I?ve had the conversation a few times where someone said "they/we didn?t have crossfades with tape and it sounded fine". That?s when I mention the splicing block angles, and the "crossfade" circuitry in the tape deck that keeps it from popping when you go in and out of record.

bb

 
 

 
Sep.08.2010 @ 3:07 AM
pierlu
@Adam

thanks for the reply
I knew about splicing blocks, but I was inducted in error by the way they cut the tape in the video, which is kind of mindless. So that I thought that maybe splicing blocks where useful when trying to assemble different performances, instead of selecting a loop.

curiously enough, I just spent half an hour to get a crossfade right in software, endlessly adjusting volume levels of either part to make it smooth. I guess that, on tape, that process was hit or miss, with no way of adjusting it after it was done. Which made a techinician who could do it right most of the times pretty valuable, I guess.

 
 

 
Sep.08.2010 @ 10:10 AM
Chris Randall
Those crossfades on tape, well, even at 7ips, the longest one is only like 1/4th a second. Since you normally work at 30 ips, they're very short. It worked more often than not, as long as you had an inkling of what you were doing. Much more forgiving than software.

-CR

 
 

 
Sep.08.2010 @ 12:47 PM
Adam Schabtach
"Which made a techinician who could do it right most of the times pretty valuable, I guess." Yes, particularly when the tape being cut/spliced was a multi-channel master that was difficult or impossible to reproduce...

--Adam

 
 

 
Sep.08.2010 @ 12:49 PM
Roikat
>The next time someone sends me a litany of "can you make Plugin X do task Y so I can spend more time with my vaporizer?" ...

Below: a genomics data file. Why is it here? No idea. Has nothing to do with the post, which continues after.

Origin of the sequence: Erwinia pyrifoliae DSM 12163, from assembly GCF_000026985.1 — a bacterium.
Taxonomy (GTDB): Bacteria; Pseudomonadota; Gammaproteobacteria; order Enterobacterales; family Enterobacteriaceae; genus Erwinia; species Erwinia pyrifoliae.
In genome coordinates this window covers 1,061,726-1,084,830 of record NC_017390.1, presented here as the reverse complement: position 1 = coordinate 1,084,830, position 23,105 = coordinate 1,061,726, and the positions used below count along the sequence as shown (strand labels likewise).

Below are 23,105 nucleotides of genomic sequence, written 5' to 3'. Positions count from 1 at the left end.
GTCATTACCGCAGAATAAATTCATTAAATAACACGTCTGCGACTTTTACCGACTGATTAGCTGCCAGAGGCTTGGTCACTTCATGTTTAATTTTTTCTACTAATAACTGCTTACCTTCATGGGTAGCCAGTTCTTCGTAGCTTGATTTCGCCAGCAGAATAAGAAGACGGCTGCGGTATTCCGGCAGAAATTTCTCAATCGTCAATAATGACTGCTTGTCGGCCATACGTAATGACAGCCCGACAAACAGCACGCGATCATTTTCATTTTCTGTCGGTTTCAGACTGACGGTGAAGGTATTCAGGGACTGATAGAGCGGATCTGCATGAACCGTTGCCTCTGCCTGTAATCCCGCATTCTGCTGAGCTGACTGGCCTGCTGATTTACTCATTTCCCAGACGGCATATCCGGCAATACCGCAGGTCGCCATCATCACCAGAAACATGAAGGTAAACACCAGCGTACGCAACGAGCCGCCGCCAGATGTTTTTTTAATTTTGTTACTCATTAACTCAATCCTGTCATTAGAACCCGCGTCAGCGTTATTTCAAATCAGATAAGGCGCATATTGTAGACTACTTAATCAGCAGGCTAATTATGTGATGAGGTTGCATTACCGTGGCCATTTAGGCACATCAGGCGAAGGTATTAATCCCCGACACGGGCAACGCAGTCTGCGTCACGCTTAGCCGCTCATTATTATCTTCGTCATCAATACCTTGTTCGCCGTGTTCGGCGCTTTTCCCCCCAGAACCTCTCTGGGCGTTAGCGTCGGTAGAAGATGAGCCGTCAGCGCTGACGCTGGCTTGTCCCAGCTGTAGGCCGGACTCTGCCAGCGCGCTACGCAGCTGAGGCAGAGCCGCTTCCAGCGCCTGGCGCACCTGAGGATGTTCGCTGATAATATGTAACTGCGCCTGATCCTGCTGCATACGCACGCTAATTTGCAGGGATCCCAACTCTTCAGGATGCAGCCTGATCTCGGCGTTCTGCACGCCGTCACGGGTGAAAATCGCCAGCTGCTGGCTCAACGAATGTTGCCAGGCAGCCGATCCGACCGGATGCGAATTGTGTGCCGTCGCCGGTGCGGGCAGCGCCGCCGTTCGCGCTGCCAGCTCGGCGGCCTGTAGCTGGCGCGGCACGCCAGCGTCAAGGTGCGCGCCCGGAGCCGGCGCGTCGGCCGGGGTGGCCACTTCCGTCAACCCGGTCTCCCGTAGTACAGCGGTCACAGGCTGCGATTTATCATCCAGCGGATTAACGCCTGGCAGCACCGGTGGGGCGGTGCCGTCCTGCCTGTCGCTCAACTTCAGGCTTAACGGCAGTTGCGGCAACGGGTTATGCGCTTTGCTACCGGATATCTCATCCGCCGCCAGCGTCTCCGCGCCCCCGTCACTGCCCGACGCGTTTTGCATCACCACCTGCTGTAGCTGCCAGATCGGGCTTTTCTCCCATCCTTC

Like my soliloquy last week about how AD should finally get around to making a delay like ... Ronin. DOH!

Seriously though, you should dump the "long-deprecated" and "hails from a time" language from the Ronin product page, which made me for one initially dismiss it as NOT the new and shiny. (Maybe you should market it as "vintage"!)

I'm a geezer who started out with DIY oscillators and filters and analog delays, so I appreciate your point about how much easier it is now. I do wonder how a newbie who has access to all these riches can even appreciate what they're looking at when they get it all AT ONE TIME in the giant bag o' fun that is any current DAW and a handful of plugs. To paraphrase Robert Henke: "Hell is having 50 compressors, and not knowing what a compressor is."

 
 

 
Sep.08.2010 @ 12:56 PM
Chris Randall
No amount of bullet points or market-speak is going to make people buy Ronin. We've come to accept that fact.

-CR

 
 

 
Sep.08.2010 @ 1:58 PM
characterstudios
Chris,

Where bullet points or market-speak don't help, there is always clip-art, do not underestimate the power available to you :D

The worst thing is that if I do a Google image search for "ronin clip-art", the first image that comes up for me is this one...
link [renaissanceronis.wor...]">link [renaissanceroniss.co...]

Hmmmm.... maybe you have a point...

greetz,

characterstudios

 
 

 
Sep.08.2010 @ 2:13 PM
Chris Randall
For what it's worth, Ronin does serve a purpose (aside from being able to do some crafty and weird things.) I use its current number sold as a metric for the success or failure of all the other products. Like, if they don't pass Ronin's sales figures in a couple months, they're probably not going to do well overall. The quicker they pass the Ronin Number, the better they'll do in the long run, while if it takes them several months to wheeze past, I know that their long-term viability is in question.

There really isn't any question of any product _not_ passing Ronin, though. The only thing that could save it would be Brian Eno saying he can't make music without it, or something like that.

-CR